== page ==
Lesnar: I hope Randy brings it all
The whole scene is very Rocky IV, minus Russian
Former NCAA wrestling champion
"We got to know Randy pretty well," Lesnar said of the two-month camp in preparation for UFC 91.
Knowing the "caveman" training drills popular at Minnesota Mixed Martial Arts, Lesnar's trainer,
"I'm excited to come out and enter the world again, because I've just been away for eight weeks," Lesnar added. "I had big guys to train with and guys that have wrestled Randy before ... we had a really good camp. I'm honored to get into the Octagon with Randy."
By all appearances, Lesnar is well settled into the life of a mixed martial artist. In only three professional fights, he's managed to cement a reputation as the future of the UFC's heavyweight division. His pro wrestling past, now four years behind him, is no longer a lurking question. He can fight.
Lesnar said he and Nelson worked hard to plug the remaining holes in his game following his decision win over
"We watched that fight over probably a hundred times and looking for other things that I can do to stay busy and stay more dominant," Lesnar said.
In Couture, the former pro wrestler is taking on a man with a decided edge in championship-level competition. Even in amateur wrestling, where Lesnar developed his powerhouse style, Couture has more years and more medals on the mats. But at 31, Lesnar is younger, has fewer miles on his body, and carries a size advantage that can't be overlooked.
Lesnar believes his youthful inexperience will be a positive come the 15th of November. He can't be afraid of the demands of a 25-minute fight, because he's never had one.
"There's one thing of having experience, and there's another of just not knowing any different," he said. "I've never fought five rounds, but I don't know any different either. It's kind of a toss-up for me because I've got to just put my head down and go."
Though most pundits have pegged the fight as a wrestling battle for top position, Lesnar says he has worked extensively to better his 4XL-sized hands.
"Speed plus mass equals destruction, so we're just trying to... sharpen my hands and how I'm executing my punches," he said. "Maybe I could be wrong, but... he's going to want to stay away from my hands because I feel that he might be threatened by them."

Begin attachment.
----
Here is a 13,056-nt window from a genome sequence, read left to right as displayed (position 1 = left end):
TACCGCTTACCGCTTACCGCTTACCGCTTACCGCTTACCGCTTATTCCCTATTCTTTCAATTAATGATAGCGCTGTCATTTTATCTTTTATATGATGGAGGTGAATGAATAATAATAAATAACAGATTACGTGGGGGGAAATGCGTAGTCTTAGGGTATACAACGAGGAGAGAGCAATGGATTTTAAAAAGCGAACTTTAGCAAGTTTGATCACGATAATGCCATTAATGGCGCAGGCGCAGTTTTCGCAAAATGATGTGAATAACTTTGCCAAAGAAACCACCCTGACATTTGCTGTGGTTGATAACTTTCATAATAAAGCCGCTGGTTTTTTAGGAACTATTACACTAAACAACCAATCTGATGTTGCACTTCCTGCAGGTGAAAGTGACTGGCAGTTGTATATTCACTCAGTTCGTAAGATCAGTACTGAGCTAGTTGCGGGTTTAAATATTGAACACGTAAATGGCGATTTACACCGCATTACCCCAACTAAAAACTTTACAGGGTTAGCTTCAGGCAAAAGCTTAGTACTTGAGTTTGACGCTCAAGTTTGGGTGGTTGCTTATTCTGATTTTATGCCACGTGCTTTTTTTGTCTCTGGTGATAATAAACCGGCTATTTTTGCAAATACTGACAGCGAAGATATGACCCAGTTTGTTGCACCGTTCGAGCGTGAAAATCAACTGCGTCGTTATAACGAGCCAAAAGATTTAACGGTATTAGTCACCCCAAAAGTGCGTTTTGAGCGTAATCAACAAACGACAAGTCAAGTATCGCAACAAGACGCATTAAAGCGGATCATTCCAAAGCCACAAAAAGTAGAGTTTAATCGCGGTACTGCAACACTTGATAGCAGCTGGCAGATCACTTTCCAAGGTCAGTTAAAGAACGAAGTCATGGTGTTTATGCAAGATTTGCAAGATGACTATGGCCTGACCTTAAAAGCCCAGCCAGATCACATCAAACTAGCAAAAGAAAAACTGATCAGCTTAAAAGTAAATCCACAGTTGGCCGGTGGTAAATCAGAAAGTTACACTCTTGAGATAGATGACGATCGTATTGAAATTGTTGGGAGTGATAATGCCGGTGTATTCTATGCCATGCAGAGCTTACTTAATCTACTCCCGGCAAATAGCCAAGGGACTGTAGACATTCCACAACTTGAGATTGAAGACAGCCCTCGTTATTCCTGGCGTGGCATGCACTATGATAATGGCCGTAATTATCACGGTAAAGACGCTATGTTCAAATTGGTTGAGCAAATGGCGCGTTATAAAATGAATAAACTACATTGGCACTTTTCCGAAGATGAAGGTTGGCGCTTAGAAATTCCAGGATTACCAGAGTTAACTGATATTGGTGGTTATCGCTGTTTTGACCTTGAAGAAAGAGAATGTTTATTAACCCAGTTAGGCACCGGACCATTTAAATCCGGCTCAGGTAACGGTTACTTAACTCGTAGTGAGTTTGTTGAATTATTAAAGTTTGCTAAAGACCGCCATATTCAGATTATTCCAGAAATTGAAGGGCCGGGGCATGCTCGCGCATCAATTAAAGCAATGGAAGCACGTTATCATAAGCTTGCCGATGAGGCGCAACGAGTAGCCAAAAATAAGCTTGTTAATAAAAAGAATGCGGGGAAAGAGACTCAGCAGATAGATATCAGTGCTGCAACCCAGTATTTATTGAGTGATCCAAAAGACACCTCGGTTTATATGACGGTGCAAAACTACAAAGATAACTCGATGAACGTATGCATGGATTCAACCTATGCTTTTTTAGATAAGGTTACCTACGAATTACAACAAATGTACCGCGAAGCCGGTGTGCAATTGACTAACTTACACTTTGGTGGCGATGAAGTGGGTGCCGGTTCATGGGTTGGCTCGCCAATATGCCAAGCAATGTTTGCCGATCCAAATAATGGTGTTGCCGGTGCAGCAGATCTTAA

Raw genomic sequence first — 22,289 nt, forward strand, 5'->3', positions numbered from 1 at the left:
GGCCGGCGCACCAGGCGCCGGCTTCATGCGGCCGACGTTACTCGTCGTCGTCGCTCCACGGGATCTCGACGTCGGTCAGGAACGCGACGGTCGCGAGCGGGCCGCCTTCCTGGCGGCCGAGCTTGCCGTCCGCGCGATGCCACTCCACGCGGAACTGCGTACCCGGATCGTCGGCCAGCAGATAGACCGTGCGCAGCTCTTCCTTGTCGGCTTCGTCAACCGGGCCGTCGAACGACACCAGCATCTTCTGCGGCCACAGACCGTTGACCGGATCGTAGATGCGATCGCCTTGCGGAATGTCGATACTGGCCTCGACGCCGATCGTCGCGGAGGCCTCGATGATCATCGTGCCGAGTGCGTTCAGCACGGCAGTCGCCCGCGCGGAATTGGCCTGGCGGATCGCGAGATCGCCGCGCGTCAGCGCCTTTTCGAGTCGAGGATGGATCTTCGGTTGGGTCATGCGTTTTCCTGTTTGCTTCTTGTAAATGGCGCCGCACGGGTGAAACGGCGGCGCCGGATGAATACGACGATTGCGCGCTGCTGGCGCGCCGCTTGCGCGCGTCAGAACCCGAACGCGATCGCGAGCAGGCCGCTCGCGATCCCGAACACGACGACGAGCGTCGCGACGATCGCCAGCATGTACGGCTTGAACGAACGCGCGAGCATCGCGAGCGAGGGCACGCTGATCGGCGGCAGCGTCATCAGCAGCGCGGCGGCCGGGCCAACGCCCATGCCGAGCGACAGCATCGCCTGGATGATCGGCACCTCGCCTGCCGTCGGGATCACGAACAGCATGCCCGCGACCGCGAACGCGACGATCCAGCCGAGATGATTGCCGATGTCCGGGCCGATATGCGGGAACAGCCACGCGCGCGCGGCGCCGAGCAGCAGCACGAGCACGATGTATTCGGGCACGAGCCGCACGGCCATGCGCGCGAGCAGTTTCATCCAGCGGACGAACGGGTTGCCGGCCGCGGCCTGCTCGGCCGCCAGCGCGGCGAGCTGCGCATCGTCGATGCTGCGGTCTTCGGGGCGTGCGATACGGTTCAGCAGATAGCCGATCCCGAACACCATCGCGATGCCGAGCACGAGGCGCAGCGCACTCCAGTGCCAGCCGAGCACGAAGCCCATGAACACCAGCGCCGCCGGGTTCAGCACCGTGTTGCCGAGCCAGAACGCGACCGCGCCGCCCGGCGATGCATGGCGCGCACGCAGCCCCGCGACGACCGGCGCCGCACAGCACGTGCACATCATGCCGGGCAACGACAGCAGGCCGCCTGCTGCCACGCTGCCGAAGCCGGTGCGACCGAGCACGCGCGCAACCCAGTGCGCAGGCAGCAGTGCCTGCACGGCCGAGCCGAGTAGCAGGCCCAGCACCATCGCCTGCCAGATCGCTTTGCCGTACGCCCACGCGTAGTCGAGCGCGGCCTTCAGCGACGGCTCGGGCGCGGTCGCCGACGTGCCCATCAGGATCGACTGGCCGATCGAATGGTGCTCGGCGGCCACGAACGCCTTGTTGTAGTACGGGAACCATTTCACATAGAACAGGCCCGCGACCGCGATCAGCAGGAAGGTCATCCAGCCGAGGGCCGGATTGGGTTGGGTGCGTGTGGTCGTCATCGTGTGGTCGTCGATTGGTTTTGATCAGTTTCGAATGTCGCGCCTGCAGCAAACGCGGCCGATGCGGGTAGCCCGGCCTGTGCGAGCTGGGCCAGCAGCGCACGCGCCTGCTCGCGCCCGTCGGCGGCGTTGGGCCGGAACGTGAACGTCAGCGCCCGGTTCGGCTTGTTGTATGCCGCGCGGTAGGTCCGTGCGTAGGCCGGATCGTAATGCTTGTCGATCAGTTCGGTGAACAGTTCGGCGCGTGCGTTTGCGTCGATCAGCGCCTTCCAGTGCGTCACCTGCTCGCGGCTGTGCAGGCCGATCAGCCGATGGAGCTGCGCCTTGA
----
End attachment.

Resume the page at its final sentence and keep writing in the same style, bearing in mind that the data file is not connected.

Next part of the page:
Still, Lesnar admits that much like his fight with Herring, the fight will be about controlling the bulk -- or relative lack thereof -- of his opponent. He knows Couture has struggled against bigger heavyweights, but also wants to be ready if he's in a bad position.
"It's just about staying calm and executing the right things and not worrying about anything if it doesn't happen," Lesnar said. "It's a mental thing too. You get guys out of their comfort zone and boom, the heart rate goes up and they're like a deer in the headlights, so obviously better try not to be that guy."
Whatever happens this Saturday, Lesnar says he did the right things to prepare for Couture on those cold Minnesota days and nights.
"I'm prepared for just about anything Randy Couture has to offer," he said. "And I hope that he brings everything, including the kitchen sink."
If betting odds are any indication, the sports community has already warmed to him. One line has him at -125 to Couture's -105, virtually erasing the vast experience gap between the two.
The chance to take the UFC heavyweight belt -- his first in eight years where the outcome wasn't pre-determined -- doesn't concern him at this point.
"I got a lot of plowing to get done before I get to see the end of the field on this one," said Lesnar. "Hopefully at the end of the five rounds or before that, my hand gets raised -- the only thing that's in front of me right now is Randy Couture."
That singular focus is Lesnar's calm before the storm.
"I'm at peace with my life," he said. "I'm at peace with my family and I'm at peace in the fight game right now. So whether I come across cocky or confident, take it either way."